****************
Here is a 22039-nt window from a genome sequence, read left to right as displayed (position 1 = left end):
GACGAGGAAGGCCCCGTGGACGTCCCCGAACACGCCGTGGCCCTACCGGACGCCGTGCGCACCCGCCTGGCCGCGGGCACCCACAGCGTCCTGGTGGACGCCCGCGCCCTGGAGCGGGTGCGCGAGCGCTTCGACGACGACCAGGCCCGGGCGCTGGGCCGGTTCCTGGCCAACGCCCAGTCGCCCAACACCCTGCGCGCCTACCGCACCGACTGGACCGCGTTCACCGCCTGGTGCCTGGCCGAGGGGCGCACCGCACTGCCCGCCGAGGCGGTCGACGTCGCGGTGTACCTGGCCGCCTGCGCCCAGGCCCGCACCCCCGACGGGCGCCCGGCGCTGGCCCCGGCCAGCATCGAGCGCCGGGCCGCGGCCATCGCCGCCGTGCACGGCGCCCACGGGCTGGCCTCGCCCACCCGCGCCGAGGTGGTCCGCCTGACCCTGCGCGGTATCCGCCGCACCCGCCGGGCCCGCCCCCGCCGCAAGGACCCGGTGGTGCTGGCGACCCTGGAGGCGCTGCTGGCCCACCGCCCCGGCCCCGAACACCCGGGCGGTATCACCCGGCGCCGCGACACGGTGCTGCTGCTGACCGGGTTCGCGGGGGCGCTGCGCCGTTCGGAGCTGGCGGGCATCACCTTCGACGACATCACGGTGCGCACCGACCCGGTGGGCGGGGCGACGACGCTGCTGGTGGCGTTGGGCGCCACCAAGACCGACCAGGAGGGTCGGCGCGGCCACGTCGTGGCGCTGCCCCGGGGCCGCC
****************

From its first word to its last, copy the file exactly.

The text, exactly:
Here is a 22039-nt window from a genome sequence, read left to right as displayed (position 1 = left end):
GACGAGGAAGGCCCCGTGGACGTCCCCGAACACGCCGTGGCCCTACCGGACGCCGTGCGCACCCGCCTGGCCGCGGGCACCCACAGCGTCCTGGTGGACGCCCGCGCCCTGGAGCGGGTGCGCGAGCGCTTCGACGACGACCAGGCCCGGGCGCTGGGCCGGTTCCTGGCCAACGCCCAGTCGCCCAACACCCTGCGCGCCTACCGCACCGACTGGACCGCGTTCACCGCCTGGTGCCTGGCCGAGGGGCGCACCGCACTGCCCGCCGAGGCGGTCGACGTCGCGGTGTACCTGGCCGCCTGCGCCCAGGCCCGCACCCCCGACGGGCGCCCGGCGCTGGCCCCGGCCAGCATCGAGCGCCGGGCCGCGGCCATCGCCGCCGTGCACGGCGCCCACGGGCTGGCCTCGCCCACCCGCGCCGAGGTGGTCCGCCTGACCCTGCGCGGTATCCGCCGCACCCGCCGGGCCCGCCCCCGCCGCAAGGACCCGGTGGTGCTGGCGACCCTGGAGGCGCTGCTGGCCCACCGCCCCGGCCCCGAACACCCGGGCGGTATCACCCGGCGCCGCGACACGGTGCTGCTGCTGACCGGGTTCGCGGGGGCGCTGCGCCGTTCGGAGCTGGCGGGCATCACCTTCGACGACATCACGGTGCGCACCGACCCGGTGGGCGGGGCGACGACGCTGCTGGTGGCGTTGGGCGCCACCAAGACCGACCAGGAGGGTCGGCGCGGCCACGTCGTGGCGCTGCCCCGGGGCCGCC